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J Comp Neurol. 1995 May 22;356(1):83-100.

Accumulation of neuropeptides in the cerebral neurosecretory system of Manduca sexta larvae parasitized by the braconid wasp Cotesia congregata.

Author information

1
Department of Entomology, University of California, Riverside 92521, USA.

Abstract

Fifth instar larvae of Manduca sexta that were parasitized by the braconid wasp Cotesia congregata failed to develop after the parasitoid larvae emerged, and these host larvae lingered for 2-3 weeks in a quiescent, nonfeeding state without initiating a larval molt or metamorphosis. This study was focused on the neuroendocrine changes associated with the host's developmental arrest. Immunohistochemical studies suggested that the host brain neurosecretory cells as well as their axon terminals in the corpora cardiaca-corpora allata complex accumulated multiple neuropeptides. The extent of accumulation in cells and axons increased with time, so that hosts examined 7-14 days after the wasps emerged showed the most intense staining with antibodies against prothoracicotropic hormone, bombyxin, allatotropin, allatostatin, diuretic hormone, eclosion hormone, proctolin, and FMRFamide. Increased levels of prothoracicotropic hormone and FMRFamide-like peptides in the brains of parasitized larvae were confirmed using Western blots and enzyme-linked immunosorbent assay (ELISA), respectively. Starvation of the unparasitized larvae induced some accumulation of the neuropeptides; however, the intensity of staining and number of immunopositive cells and axons were in most cases clearly higher in the parasitized larvae. Our results suggest that accumulation of the neuropeptides is associated with developmental arrest of parasitized larvae. Because a similar developmental arrest occurs in a wide range of parasitized insects, our findings may have relevance for many other species. Moreover, these data illustrate the potential value of using parasitized M. sexta larvae as a model for studying the mechanisms governing the rates of neuropeptide expression, processing, packaging, and release, as well as providing a rich source of neuropeptides, thus facilitating their isolation and characterization.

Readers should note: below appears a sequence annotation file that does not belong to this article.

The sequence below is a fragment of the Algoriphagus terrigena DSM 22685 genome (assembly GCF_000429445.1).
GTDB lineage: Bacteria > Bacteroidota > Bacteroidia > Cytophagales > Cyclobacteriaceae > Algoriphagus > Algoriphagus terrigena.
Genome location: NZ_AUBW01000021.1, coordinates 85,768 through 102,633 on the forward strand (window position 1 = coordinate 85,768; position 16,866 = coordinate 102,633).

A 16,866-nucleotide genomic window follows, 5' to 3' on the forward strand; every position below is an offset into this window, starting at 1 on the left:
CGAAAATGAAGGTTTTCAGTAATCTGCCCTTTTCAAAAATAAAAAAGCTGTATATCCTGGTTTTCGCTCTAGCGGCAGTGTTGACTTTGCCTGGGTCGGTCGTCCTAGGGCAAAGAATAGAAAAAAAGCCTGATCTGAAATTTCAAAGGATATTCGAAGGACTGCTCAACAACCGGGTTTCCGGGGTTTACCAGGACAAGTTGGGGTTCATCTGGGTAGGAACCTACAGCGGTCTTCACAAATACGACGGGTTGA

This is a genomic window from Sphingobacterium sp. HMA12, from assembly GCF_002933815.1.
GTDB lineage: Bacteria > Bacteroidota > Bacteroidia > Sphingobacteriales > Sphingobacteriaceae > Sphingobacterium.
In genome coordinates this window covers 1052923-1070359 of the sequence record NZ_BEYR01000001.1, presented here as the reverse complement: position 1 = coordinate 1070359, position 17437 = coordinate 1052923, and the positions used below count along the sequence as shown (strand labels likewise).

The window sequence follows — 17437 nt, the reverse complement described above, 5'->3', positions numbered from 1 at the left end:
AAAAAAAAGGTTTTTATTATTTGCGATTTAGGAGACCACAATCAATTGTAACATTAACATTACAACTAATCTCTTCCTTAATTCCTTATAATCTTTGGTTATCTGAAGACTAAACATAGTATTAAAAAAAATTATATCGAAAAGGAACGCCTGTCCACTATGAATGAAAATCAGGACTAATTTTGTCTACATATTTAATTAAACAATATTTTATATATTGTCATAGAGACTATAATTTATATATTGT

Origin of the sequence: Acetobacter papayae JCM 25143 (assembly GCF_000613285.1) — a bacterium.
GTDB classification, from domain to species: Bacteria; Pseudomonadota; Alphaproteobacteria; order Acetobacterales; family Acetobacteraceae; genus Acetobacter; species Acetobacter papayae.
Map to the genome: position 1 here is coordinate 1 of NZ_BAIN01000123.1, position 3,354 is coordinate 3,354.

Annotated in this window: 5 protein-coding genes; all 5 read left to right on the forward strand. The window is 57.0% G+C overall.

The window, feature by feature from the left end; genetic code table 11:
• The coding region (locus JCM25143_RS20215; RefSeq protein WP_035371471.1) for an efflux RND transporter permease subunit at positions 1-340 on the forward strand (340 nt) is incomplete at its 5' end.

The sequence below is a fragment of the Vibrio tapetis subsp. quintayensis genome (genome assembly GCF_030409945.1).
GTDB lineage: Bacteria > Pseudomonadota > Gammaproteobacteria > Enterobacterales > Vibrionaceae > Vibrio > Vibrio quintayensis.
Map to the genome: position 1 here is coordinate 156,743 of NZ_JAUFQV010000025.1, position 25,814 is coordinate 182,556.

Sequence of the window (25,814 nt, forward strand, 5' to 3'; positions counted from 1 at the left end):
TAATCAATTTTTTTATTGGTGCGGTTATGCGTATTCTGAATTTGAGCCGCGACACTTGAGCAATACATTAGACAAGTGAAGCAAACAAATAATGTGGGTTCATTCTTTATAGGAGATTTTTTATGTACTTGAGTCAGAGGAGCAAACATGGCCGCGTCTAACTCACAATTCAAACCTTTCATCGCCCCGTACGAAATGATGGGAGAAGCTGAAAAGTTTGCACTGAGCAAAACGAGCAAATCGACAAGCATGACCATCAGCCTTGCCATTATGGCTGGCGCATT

PMID:
7629311
DOI:
10.1002/cne.903560106
[Indexed for MEDLINE]

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